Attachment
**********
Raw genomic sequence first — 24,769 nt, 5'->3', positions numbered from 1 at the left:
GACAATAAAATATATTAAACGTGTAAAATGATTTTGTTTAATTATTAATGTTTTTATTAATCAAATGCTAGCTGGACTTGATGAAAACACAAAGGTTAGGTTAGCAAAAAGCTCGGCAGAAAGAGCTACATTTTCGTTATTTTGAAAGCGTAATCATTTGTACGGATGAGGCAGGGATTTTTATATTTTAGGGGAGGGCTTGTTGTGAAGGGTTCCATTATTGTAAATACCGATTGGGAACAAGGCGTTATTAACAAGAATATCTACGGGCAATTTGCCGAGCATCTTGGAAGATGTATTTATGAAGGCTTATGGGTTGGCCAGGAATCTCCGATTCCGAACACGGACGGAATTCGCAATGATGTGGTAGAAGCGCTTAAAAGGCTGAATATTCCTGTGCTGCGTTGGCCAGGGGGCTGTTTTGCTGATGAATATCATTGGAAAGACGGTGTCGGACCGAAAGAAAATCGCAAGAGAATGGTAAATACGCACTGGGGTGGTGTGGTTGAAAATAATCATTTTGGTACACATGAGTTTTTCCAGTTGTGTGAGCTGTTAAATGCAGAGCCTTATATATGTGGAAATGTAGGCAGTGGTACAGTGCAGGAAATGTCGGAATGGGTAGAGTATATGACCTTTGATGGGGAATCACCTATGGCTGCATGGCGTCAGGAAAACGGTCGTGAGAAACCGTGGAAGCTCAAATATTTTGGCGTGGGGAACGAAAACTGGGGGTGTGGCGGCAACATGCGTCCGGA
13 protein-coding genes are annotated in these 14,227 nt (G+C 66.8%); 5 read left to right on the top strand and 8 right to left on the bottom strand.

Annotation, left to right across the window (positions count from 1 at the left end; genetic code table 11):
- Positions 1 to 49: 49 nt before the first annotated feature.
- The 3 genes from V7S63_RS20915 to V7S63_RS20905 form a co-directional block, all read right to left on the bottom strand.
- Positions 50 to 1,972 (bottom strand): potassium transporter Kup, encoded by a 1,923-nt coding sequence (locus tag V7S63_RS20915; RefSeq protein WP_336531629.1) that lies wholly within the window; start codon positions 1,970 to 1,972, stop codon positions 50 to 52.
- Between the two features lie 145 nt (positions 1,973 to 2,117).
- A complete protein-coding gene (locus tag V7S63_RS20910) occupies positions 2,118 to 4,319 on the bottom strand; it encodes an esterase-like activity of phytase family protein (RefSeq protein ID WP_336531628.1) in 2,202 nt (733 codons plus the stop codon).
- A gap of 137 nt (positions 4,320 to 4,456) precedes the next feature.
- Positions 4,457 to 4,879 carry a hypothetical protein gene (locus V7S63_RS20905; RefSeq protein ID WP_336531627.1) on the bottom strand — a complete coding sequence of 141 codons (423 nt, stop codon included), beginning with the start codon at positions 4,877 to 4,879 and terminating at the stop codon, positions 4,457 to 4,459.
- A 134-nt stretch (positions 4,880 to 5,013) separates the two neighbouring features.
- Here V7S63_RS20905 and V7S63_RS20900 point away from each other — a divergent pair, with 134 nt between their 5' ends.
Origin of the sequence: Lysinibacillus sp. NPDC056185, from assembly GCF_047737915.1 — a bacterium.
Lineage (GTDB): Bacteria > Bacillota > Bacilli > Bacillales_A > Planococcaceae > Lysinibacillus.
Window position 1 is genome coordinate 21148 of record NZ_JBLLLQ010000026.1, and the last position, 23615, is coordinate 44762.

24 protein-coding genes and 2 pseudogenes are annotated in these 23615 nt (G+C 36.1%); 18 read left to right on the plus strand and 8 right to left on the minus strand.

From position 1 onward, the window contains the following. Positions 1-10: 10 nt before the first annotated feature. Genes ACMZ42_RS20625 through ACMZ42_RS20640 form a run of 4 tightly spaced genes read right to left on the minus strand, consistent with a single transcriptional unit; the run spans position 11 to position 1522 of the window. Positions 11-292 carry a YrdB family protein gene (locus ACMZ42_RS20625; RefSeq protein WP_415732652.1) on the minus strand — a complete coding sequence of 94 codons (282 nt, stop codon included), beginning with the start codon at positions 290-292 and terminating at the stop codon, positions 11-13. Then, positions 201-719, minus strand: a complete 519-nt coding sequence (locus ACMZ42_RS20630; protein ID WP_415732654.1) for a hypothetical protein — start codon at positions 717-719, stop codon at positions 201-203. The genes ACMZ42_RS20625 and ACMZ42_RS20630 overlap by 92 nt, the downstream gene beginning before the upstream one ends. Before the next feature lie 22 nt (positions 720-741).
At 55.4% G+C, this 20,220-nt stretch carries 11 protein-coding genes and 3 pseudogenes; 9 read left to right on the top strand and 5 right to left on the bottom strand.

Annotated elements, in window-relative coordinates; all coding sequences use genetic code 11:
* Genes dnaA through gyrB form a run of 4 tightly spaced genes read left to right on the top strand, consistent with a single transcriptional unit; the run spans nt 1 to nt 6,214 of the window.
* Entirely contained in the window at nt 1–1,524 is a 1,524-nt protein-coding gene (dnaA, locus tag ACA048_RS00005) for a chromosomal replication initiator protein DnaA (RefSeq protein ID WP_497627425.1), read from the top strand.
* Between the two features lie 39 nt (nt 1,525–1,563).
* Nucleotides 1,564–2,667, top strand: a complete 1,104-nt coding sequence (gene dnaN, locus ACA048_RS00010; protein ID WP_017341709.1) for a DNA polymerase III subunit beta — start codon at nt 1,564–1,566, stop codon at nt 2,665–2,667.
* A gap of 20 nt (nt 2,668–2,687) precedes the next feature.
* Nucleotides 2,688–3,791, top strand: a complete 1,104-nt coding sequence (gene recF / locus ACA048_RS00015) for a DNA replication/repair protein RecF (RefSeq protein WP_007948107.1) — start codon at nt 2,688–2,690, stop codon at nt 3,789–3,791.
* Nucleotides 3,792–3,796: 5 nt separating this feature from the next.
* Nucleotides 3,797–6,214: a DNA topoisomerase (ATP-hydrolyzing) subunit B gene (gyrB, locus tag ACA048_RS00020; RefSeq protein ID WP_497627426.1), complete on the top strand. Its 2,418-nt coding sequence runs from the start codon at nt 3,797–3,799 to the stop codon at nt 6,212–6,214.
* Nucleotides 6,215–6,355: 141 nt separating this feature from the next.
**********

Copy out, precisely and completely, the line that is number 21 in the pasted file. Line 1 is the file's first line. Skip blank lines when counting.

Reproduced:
* Genes dnaA through gyrB form a run of 4 tightly spaced genes read left to right on the top strand, consistent with a single transcriptional unit; the run spans nt 1 to nt 6,214 of the window.